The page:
Yesterday, March 8th, I attended the demonstration for International Women’s Day with some friends! The demonstration took place in the streets of downtown Granada, where it seemed like the city had shut down. Hundreds of people filled the streets, chanting and smiling collectively. The streets seemed like a sea of purple, and I felt goosebumps as I saw women of all ages fill the city center to fight for gender equality.
This demonstration was especially astonishing since, coincidentally, in my Development of Spanish Culture and Transition: Franco’s Dictatorship to Today’s Democratic Spain courses, we recently discussed the repression of women in dictator Francisco Franco’s Spain. Less than 43 years ago, the Spanish Constitution of 1978 guaranteed full equality to women. Finally granted basic civil rights, women gained political power, freedom within marriage, and the ability to make decisions without permission of men. Prior to this point, women lacked civil liberties and were institutionally subordinated to men throughout Spain’s history. Spanish law and societal norms had long been dominated by Catholic ideals, which characterized women as motherly figures and confined them to caretaker roles within the house through a culture of domesticity. The passing of the Spanish Constitution in 1931 marked a groundbreaking turning point in the gender’s history, as the new legislation provided women with considerable elevated social status and political importance that would last through the Spanish Second Republic and Civil War of the decade. When dictator Francisco Franco rose to power in 1939, however, all progress previously made in the 1930s was quickly reversed. Backed by the Catholic Church, Franco’s fascist regime implemented highly repressive reforms in the social, economic, and political spheres that placed strict limits on the freedom and autonomy of Spanish women.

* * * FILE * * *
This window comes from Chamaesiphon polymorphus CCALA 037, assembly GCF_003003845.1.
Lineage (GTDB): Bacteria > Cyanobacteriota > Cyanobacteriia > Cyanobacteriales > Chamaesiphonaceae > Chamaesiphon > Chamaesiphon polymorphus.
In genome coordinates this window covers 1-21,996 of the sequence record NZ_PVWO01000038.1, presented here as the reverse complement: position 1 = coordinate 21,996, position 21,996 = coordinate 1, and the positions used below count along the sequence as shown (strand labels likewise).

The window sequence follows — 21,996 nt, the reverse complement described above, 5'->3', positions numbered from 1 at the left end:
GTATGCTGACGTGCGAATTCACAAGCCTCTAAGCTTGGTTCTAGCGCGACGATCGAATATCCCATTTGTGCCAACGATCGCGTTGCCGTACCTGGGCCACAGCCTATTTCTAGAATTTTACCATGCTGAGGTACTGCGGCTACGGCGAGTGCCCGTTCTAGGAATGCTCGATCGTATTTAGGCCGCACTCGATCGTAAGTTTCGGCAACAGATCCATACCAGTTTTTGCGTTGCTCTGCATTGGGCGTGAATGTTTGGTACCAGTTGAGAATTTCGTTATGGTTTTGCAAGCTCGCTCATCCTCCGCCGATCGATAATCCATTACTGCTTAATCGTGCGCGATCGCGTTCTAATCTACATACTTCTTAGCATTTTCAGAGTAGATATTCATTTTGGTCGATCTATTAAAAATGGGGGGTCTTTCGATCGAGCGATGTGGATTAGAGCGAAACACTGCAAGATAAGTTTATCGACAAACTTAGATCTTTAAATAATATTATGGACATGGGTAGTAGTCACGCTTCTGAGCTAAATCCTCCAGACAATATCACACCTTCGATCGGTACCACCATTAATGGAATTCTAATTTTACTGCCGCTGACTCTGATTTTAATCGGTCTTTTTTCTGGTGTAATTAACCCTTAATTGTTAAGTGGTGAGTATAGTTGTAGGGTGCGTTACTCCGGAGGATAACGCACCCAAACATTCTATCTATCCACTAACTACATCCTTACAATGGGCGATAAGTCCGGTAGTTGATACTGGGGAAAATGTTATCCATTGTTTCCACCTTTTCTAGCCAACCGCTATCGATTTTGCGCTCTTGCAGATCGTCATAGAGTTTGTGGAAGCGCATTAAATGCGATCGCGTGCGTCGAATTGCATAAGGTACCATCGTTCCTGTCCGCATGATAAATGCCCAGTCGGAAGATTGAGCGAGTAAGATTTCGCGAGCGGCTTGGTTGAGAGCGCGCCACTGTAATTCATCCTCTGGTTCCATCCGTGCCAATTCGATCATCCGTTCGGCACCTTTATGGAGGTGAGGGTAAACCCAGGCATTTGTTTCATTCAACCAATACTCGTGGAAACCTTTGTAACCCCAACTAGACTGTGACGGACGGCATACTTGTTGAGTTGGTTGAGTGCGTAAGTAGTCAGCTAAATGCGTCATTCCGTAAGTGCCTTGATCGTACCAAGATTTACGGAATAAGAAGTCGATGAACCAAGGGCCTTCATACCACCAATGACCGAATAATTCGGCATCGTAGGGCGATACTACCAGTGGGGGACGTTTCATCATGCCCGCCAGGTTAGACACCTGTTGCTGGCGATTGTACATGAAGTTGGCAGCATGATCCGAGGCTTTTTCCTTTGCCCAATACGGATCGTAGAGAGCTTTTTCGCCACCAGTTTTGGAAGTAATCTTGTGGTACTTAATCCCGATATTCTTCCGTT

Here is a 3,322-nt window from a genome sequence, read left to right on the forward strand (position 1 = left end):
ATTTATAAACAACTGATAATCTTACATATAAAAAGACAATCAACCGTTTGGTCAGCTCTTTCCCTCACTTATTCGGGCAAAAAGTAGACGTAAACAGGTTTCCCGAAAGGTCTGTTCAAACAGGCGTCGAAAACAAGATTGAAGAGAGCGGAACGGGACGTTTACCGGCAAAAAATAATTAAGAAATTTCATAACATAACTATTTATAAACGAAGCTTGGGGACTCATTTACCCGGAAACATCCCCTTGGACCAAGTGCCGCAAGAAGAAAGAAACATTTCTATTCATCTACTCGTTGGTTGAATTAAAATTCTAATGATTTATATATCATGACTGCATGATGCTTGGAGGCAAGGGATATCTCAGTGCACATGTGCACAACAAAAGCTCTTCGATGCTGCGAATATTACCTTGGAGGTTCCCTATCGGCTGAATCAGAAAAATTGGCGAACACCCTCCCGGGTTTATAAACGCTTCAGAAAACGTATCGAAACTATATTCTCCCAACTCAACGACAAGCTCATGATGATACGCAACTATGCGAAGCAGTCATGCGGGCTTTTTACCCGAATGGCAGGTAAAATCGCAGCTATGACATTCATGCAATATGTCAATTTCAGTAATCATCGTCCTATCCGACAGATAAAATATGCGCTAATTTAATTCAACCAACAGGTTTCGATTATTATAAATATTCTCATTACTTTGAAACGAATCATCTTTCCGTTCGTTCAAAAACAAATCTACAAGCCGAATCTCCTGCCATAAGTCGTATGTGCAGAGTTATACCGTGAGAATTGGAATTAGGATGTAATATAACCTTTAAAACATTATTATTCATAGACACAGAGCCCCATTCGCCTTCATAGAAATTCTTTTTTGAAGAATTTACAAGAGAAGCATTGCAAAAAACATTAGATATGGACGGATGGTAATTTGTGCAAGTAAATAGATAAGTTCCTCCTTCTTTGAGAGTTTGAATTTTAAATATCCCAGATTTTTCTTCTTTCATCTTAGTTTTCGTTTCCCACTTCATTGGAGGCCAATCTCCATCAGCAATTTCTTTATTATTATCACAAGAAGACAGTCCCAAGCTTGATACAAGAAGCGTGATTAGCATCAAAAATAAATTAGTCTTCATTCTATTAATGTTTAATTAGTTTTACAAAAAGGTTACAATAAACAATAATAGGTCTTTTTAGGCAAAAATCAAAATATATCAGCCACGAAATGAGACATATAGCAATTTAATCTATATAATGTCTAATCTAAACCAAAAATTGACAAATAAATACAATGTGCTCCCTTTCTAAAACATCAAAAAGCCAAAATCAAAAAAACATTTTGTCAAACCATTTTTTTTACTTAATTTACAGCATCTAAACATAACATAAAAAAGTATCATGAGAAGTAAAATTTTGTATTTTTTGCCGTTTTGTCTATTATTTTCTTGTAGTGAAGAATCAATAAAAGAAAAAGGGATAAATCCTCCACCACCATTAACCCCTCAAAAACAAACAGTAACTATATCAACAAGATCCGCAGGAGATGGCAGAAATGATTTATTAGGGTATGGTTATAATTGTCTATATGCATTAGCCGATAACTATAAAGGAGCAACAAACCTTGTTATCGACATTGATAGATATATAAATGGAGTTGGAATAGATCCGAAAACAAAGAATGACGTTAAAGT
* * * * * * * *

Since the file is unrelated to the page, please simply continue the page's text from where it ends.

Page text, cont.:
Speaking of my courses, I have four midterms next week, meaning that I am halfway through the term. Thus far, I have learned to a great extent, especially about Spain’s culture and language. Besides my Development of Spanish Culture and the Transition courses I previously mentioned, I am also enrolled in Spanish Contemporary Art, Grammar, and Islamic Culture. In each course, I have tremendously expanded my vocabulary. In fact, the professors often ensure that the students know a word’s definition and, if they do not, they explain it and write it on the board. Additionally, I have discovered that the system of education in my host nation differs to the system of education I experience in the US by the form of teaching. My professors in my host country teach by presentation; that is, they narrate, lecture, read to the class, teach by example, and demonstrate. On the other hand, in my computer science courses in the US, I learn in projects. In this form of teaching, the professor acts as a mediator, observer, supporter, and organizer whereas the students set the objectives, plan, discuss, create, control, and evaluate. Nevertheless, both forms of teaching have their benefits: by presentation, the professor can teach the subject-matter directly and the students’ reactions are immediately evident, and by projects, it encourages independence of mind, learning by discovery, personal and practical experience, and social interaction with others.
Here’s a picture of the patio in my university: